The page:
BioSpectroscopy Core Research Laboratory
The BioSpectroscopy Core Research Laboratory (BCRL) offers consultation, experimental design, measurement, and data analysis on a collaborative or contractual basis using the spectroscopy techniques outlined below.
- Steady-state absorption and fluorescence (emission and excitation)
- Time-resolved spectroscopy techniques
- Luminescence (fluorescence and phosphorescence) decay
- Förster Resonance Energy Transfer (FRET)
- Time-Resolved Emission Spectra (TRES)
- Fluorescence Correlation Spectroscopy (FCS)
- Single-Molecule FRET
- Fluorescence Lifetime Imaging (FLIM)
Due to the range of techniques available and their diverse applications, the services provided by the BCRL are often unique to each research project. Examples of present and past collaborative projects include:
- Protein-protein and DNA-Protein Interactions — development of novel approaches for studying protein-protein and protein-nucleic acid interactions by replacing the endogenous tryptophan residues in recombinant proteins with tryptophan analogs; and similarly, fluorescent base analogs for DNA or RNA. These pseudo-intrinsic spectroscopic probes allow us to dissect complex biological interactions and link functionally important conformational dynamics and thermodynamics to the observed biology and associated molecular structures.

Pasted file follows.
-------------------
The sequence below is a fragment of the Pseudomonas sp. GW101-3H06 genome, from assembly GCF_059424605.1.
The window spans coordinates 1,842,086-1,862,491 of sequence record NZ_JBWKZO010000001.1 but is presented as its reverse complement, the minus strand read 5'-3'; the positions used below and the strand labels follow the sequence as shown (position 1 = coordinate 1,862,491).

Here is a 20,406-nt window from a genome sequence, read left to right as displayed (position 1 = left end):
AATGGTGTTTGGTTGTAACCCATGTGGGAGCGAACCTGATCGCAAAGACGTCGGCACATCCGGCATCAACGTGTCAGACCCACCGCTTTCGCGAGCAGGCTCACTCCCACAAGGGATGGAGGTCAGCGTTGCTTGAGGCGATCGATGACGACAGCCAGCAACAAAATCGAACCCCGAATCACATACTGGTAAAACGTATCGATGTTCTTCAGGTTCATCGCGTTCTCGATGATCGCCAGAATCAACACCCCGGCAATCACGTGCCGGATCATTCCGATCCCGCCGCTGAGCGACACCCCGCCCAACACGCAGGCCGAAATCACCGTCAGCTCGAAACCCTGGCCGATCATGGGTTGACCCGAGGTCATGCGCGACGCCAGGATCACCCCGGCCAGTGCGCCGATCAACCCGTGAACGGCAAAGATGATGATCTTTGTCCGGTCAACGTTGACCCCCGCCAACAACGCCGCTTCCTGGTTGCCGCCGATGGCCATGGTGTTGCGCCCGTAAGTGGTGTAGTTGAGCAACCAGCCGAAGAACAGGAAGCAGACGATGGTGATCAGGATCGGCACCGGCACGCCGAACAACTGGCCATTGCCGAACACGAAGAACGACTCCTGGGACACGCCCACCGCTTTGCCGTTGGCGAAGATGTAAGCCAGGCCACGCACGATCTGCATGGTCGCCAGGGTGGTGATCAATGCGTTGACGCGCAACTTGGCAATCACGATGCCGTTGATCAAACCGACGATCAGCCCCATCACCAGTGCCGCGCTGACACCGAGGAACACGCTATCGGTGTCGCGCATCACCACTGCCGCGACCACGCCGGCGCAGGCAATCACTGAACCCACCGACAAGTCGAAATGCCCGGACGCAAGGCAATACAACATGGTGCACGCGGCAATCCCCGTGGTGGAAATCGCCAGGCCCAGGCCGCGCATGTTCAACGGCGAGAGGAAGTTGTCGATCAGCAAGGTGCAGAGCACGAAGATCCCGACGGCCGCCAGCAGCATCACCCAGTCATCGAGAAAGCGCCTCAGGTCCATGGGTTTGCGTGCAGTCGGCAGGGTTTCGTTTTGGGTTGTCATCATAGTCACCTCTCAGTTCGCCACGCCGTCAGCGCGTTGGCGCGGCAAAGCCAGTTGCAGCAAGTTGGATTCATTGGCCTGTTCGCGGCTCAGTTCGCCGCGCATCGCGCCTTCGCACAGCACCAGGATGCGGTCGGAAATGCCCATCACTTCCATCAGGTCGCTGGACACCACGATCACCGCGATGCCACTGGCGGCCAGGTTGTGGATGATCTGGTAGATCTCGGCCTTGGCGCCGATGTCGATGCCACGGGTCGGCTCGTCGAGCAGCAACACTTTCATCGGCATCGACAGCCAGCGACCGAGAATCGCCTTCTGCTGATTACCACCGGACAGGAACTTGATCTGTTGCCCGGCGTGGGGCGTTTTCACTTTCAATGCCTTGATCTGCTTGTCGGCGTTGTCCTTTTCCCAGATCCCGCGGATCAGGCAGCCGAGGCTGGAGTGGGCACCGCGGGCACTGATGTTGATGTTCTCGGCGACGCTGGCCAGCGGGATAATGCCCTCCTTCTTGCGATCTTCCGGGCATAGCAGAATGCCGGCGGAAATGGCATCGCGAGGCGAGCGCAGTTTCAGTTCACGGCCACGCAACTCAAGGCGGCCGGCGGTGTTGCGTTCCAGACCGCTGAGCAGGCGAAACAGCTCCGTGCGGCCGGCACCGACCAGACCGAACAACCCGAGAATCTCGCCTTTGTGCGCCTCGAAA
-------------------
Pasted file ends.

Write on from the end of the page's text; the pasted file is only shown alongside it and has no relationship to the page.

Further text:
- Membrane-Protein Interactions — study of the dynamics and assembly of proteins that interact on membranes and via phospholipid-bilayer nanodiscs.
- Probe development to study microsecond dynamics — development of novel metal-ligand complex (MLC) probes to provide new tools for observing microsecond time-scale dynamics.
- G Protein Structural Dynamics — investigation, on the single-molecule and ensemble average levels, of the conformational states and dynamic motions involved in G protein nucleotide exchange during receptor-independent cell signaling.